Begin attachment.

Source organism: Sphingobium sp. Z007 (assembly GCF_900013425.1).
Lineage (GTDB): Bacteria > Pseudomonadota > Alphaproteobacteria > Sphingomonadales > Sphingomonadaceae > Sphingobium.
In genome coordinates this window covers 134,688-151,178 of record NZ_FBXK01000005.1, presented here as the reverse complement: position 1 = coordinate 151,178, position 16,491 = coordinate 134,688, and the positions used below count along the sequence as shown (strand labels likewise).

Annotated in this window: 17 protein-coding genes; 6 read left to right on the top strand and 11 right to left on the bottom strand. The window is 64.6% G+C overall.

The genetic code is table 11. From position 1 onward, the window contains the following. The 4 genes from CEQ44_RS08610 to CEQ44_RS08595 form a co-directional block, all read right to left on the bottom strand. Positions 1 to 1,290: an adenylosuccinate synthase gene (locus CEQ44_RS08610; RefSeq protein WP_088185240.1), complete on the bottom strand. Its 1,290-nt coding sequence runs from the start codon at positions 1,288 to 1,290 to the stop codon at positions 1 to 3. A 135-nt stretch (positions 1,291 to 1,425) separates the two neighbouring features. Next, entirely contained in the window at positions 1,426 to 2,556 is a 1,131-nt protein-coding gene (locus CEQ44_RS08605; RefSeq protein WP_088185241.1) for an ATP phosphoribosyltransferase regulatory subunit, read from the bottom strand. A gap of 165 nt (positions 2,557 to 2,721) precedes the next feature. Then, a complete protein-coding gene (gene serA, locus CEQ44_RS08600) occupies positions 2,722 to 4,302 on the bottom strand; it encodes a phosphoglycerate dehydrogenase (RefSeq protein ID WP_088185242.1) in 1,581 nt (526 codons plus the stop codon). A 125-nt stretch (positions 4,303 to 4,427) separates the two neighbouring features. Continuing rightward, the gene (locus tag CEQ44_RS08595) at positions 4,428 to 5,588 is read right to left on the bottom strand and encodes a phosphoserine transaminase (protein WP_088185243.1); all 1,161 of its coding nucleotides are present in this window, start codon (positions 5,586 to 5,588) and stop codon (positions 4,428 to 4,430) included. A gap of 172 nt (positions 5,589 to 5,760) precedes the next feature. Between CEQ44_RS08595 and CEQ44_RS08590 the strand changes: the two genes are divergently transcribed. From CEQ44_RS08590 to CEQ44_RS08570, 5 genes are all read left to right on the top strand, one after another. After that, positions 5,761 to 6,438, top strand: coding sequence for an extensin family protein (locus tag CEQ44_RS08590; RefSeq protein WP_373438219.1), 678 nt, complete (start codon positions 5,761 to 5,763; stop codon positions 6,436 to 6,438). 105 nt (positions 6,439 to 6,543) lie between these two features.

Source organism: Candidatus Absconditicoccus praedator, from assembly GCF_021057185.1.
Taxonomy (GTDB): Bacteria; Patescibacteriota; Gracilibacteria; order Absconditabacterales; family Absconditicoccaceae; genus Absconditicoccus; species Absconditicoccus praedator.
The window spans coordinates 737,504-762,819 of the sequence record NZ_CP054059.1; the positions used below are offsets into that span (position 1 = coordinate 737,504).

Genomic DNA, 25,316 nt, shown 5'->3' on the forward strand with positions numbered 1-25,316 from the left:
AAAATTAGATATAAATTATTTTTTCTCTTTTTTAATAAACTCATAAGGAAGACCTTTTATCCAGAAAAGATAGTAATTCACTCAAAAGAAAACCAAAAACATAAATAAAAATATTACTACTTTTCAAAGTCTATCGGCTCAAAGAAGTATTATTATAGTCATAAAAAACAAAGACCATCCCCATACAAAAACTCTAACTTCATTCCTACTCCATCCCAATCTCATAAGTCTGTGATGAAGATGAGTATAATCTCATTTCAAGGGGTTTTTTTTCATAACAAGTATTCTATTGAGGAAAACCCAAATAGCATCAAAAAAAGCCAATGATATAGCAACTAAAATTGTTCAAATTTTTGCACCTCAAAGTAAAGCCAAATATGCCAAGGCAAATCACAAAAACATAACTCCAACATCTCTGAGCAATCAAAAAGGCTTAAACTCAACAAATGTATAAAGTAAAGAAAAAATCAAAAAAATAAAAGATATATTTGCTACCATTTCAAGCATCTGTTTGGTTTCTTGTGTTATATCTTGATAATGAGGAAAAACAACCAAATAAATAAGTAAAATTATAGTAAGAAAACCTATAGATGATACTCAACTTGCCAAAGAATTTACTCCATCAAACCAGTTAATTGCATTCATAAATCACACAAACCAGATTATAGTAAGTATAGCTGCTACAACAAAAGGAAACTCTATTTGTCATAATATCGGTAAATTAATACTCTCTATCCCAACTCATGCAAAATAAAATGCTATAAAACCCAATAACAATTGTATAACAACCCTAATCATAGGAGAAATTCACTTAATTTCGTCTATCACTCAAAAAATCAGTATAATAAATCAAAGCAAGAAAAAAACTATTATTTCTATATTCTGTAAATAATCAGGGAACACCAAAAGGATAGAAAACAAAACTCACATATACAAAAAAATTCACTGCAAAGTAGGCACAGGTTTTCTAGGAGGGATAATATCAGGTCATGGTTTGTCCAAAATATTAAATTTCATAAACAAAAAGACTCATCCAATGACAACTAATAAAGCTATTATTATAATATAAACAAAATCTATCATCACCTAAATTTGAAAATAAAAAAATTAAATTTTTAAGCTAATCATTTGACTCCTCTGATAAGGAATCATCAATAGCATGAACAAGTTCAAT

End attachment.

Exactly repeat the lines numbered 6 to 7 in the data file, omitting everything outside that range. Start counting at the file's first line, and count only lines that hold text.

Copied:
Source organism: Candidatus Absconditicoccus praedator, from assembly GCF_021057185.1.
Taxonomy (GTDB): Bacteria; Patescibacteriota; Gracilibacteria; order Absconditabacterales; family Absconditicoccaceae; genus Absconditicoccus; species Absconditicoccus praedator.